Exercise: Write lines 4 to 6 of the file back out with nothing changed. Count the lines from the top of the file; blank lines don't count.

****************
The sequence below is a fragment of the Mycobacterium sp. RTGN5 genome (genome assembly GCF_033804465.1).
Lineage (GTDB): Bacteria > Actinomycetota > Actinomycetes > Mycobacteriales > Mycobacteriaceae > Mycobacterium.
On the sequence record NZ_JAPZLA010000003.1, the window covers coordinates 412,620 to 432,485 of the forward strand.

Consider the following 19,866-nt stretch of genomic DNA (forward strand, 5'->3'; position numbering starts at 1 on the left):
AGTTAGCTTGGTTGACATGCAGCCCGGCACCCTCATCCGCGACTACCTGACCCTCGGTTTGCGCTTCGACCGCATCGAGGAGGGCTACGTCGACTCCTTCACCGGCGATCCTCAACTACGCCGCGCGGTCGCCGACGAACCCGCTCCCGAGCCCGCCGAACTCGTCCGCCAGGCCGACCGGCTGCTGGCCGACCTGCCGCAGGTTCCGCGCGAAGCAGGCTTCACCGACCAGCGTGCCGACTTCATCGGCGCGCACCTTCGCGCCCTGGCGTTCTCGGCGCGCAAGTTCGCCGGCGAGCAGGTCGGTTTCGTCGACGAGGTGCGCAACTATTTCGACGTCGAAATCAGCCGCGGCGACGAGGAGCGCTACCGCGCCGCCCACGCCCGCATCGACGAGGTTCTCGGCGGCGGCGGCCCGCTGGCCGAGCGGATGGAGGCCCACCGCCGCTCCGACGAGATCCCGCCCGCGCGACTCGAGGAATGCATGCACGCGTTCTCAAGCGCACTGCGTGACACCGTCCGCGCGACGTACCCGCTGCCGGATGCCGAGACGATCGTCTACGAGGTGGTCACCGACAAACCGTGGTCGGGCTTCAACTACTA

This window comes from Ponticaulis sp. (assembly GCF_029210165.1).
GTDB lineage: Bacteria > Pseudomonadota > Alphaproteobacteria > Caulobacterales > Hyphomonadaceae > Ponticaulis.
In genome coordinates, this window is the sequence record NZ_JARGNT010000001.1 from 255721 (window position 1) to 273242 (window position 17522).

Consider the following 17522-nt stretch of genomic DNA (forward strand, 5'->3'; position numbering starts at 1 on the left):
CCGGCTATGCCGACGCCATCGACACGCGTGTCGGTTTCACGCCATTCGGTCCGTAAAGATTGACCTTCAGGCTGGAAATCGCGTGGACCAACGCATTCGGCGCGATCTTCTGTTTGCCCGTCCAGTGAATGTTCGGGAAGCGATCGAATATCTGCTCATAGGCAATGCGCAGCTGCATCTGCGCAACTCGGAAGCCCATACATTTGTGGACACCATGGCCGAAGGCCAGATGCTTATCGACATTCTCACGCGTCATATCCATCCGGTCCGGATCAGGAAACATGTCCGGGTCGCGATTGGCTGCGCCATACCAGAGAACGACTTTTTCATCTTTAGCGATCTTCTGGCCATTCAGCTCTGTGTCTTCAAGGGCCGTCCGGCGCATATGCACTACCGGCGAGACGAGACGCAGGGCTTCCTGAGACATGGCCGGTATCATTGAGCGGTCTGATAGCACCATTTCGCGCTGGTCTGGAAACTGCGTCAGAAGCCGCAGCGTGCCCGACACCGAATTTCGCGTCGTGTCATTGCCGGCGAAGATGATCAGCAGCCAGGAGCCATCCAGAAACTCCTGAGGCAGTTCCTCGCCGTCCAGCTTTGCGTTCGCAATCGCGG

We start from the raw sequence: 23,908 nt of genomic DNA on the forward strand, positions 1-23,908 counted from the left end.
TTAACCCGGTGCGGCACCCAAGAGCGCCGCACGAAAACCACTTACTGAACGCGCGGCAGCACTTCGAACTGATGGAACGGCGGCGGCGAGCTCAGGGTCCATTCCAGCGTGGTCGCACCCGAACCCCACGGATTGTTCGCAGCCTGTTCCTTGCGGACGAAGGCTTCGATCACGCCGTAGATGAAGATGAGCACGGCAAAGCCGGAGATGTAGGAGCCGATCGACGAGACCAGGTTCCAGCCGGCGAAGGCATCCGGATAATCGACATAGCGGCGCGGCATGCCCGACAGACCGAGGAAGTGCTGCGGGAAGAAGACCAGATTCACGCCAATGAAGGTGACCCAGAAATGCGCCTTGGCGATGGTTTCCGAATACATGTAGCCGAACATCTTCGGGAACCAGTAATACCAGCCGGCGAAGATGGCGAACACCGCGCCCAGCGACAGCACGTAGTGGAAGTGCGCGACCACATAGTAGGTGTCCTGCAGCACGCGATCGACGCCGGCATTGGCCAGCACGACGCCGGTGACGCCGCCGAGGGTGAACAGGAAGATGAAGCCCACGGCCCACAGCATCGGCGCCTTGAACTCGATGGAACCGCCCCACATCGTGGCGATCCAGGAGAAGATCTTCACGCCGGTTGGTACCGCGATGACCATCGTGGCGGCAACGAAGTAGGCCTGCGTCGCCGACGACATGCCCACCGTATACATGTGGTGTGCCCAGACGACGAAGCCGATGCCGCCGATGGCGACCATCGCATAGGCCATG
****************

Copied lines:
Consider the following 19,866-nt stretch of genomic DNA (forward strand, 5'->3'; position numbering starts at 1 on the left):
AGTTAGCTTGGTTGACATGCAGCCCGGCACCCTCATCCGCGACTACCTGACCCTCGGTTTGCGCTTCGACCGCATCGAGGAGGGCTACGTCGACTCCTTCACCGGCGATCCTCAACTACGCCGCGCGGTCGCCGACGAACCCGCTCCCGAGCCCGCCGAACTCGTCCGCCAGGCCGACCGGCTGCTGGCCGACCTGCCGCAGGTTCCGCGCGAAGCAGGCTTCACCGACCAGCGTGCCGACTTCATCGGCGCGCACCTTCGCGCCCTGGCGTTCTCGGCGCGCAAGTTCGCCGGCGAGCAGGTCGGTTTCGTCGACGAGGTGCGCAACTATTTCGACGTCGAAATCAGCCGCGGCGACGAGGAGCGCTACCGCGCCGCCCACGCCCGCATCGACGAGGTTCTCGGCGGCGGCGGCCCGCTGGCCGAGCGGATGGAGGCCCACCGCCGCTCCGACGAGATCCCGCCCGCGCGACTCGAGGAATGCATGCACGCGTTCTCAAGCGCACTGCGTGACACCGTCCGCGCGACGTACCCGCTGCCGGATGCCGAGACGATCGTCTACGAGGTGGTCACCGACAAACCGTGGTCGGGCTTCAACTACTA

This window comes from Ponticaulis sp. (assembly GCF_029210165.1).